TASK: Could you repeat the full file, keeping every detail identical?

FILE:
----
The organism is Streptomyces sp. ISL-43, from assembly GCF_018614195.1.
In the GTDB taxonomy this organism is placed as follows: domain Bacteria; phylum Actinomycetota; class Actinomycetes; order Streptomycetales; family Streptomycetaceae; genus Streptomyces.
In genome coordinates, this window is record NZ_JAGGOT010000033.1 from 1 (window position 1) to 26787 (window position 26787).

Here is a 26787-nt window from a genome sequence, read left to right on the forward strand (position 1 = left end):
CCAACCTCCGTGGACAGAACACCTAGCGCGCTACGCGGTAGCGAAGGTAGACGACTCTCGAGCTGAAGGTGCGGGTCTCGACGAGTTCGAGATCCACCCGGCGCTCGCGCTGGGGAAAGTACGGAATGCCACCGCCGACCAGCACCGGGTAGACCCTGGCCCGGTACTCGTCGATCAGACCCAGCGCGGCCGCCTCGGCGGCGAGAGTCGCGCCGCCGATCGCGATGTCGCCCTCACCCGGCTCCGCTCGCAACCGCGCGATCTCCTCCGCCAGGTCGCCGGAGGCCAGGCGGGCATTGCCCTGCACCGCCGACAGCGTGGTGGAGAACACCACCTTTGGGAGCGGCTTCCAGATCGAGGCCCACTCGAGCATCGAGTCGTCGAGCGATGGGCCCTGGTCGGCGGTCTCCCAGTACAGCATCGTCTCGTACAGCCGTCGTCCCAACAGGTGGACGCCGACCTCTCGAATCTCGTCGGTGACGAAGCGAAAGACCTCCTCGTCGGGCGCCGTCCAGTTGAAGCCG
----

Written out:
The organism is Streptomyces sp. ISL-43, from assembly GCF_018614195.1.
In the GTDB taxonomy this organism is placed as follows: domain Bacteria; phylum Actinomycetota; class Actinomycetes; order Streptomycetales; family Streptomycetaceae; genus Streptomyces.
In genome coordinates, this window is record NZ_JAGGOT010000033.1 from 1 (window position 1) to 26787 (window position 26787).

Here is a 26787-nt window from a genome sequence, read left to right on the forward strand (position 1 = left end):
CCAACCTCCGTGGACAGAACACCTAGCGCGCTACGCGGTAGCGAAGGTAGACGACTCTCGAGCTGAAGGTGCGGGTCTCGACGAGTTCGAGATCCACCCGGCGCTCGCGCTGGGGAAAGTACGGAATGCCACCGCCGACCAGCACCGGGTAGACCCTGGCCCGGTACTCGTCGATCAGACCCAGCGCGGCCGCCTCGGCGGCGAGAGTCGCGCCGCCGATCGCGATGTCGCCCTCACCCGGCTCCGCTCGCAACCGCGCGATCTCCTCCGCCAGGTCGCCGGAGGCCAGGCGGGCATTGCCCTGCACCGCCGACAGCGTGGTGGAGAACACCACCTTTGGGAGCGGCTTCCAGATCGAGGCCCACTCGAGCATCGAGTCGTCGAGCGATGGGCCCTGGTCGGCGGTCTCCCAGTACAGCATCGTCTCGTACAGCCGTCGTCCCAACAGGTGGACGCCGACCTCTCGAATCTCGTCGGTGACGAAGCGAAAGACCTCCTCGTCGGGCGCCGTCCAGTTGAAGCCG